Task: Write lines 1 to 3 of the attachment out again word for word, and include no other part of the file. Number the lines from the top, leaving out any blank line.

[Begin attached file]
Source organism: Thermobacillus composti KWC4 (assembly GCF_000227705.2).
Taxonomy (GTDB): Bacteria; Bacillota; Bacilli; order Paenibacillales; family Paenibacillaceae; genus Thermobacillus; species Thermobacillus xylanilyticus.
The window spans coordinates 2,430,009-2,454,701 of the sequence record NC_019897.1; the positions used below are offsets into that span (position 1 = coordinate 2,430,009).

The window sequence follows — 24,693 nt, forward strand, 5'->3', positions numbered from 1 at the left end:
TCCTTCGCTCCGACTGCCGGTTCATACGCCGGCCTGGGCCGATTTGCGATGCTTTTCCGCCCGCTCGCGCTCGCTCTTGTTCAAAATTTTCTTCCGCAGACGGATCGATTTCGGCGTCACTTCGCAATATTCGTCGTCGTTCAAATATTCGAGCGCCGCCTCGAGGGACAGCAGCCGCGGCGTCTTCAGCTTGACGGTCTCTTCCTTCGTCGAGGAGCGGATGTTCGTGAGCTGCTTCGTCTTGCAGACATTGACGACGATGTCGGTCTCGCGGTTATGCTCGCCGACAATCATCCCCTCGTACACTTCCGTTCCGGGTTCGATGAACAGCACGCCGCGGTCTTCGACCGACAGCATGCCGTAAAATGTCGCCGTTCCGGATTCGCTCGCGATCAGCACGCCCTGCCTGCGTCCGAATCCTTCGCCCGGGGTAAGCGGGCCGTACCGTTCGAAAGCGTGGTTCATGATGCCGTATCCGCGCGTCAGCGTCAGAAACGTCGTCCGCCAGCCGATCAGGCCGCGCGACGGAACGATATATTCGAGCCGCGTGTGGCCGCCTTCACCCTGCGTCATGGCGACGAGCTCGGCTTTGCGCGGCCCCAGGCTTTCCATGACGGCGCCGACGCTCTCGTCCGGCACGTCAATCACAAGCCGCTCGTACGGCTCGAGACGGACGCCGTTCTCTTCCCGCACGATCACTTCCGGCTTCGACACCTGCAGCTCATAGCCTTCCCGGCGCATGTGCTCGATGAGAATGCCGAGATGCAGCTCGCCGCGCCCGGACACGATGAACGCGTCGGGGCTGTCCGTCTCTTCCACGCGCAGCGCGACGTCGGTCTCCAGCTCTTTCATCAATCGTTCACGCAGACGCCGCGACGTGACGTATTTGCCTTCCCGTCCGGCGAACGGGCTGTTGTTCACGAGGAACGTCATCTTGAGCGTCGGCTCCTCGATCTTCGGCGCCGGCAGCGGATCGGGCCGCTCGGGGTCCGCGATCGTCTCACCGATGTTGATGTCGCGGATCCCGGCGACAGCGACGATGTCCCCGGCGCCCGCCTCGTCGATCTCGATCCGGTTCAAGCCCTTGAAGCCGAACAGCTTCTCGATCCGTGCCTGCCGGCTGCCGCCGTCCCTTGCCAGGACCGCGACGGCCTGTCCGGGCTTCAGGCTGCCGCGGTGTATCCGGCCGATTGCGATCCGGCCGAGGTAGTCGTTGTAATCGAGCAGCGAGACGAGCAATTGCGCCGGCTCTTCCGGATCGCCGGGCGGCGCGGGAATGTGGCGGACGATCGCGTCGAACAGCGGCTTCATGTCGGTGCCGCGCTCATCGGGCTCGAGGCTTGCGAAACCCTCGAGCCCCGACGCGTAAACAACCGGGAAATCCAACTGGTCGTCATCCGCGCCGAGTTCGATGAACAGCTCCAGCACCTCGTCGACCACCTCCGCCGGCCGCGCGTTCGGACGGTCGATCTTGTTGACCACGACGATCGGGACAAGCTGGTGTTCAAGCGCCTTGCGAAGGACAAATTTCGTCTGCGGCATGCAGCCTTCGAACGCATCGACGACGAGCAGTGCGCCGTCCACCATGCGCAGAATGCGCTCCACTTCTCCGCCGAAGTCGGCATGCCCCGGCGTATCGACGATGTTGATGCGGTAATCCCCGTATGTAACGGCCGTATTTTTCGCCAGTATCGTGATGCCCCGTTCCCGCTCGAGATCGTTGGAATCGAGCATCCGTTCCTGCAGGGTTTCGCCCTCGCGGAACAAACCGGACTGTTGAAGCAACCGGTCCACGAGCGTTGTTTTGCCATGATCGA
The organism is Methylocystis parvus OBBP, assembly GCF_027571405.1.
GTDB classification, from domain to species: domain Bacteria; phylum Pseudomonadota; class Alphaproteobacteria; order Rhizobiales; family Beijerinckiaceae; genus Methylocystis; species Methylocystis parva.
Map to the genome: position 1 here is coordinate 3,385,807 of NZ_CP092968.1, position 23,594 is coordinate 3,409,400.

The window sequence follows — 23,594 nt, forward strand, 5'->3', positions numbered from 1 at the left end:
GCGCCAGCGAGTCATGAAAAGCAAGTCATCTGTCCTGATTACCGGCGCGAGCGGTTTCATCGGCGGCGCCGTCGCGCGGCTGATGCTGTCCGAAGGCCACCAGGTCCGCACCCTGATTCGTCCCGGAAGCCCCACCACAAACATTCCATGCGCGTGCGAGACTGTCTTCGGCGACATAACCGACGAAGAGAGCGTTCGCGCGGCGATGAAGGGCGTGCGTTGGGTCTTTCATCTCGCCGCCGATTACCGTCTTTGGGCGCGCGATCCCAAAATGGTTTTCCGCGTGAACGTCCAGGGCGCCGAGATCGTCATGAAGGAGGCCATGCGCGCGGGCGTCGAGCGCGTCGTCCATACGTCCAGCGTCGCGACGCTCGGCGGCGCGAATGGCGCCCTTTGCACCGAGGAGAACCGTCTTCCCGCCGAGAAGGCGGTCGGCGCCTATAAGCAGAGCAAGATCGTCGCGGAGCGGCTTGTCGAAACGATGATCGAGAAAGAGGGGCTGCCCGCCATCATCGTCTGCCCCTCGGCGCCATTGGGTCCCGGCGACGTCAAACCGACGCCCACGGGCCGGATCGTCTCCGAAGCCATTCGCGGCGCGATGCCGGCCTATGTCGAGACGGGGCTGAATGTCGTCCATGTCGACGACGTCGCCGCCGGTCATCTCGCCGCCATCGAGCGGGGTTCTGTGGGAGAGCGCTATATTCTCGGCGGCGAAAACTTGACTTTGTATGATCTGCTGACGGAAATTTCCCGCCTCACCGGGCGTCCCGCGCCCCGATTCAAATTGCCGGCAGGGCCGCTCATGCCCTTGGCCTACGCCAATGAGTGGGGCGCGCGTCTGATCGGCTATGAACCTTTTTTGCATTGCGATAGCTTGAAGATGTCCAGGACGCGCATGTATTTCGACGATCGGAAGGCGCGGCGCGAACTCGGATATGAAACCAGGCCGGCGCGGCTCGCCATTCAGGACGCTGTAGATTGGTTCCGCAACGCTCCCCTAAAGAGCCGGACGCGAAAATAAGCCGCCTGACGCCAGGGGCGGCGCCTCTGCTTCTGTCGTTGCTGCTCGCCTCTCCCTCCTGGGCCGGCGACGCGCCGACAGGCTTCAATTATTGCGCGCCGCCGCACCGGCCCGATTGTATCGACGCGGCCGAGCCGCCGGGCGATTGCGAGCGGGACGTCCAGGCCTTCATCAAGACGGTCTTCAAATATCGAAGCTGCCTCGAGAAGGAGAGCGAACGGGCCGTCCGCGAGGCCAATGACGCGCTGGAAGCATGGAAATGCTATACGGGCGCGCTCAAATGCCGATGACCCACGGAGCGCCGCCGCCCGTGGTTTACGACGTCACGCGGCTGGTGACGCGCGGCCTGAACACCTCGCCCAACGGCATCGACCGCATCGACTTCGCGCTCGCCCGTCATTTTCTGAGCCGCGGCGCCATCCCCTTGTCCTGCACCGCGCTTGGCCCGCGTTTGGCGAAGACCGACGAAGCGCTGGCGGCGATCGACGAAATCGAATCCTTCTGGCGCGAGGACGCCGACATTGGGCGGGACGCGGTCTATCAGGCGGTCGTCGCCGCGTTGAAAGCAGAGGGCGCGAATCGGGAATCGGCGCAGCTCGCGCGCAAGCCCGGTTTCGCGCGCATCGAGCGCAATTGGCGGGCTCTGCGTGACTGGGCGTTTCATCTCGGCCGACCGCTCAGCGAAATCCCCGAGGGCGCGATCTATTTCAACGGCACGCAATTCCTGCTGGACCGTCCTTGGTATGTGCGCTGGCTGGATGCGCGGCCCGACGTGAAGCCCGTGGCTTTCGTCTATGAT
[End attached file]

Source organism: Thermobacillus composti KWC4 (assembly GCF_000227705.2).
Taxonomy (GTDB): Bacteria; Bacillota; Bacilli; order Paenibacillales; family Paenibacillaceae; genus Thermobacillus; species Thermobacillus xylanilyticus.
The window spans coordinates 2,430,009-2,454,701 of the sequence record NC_019897.1; the positions used below are offsets into that span (position 1 = coordinate 2,430,009).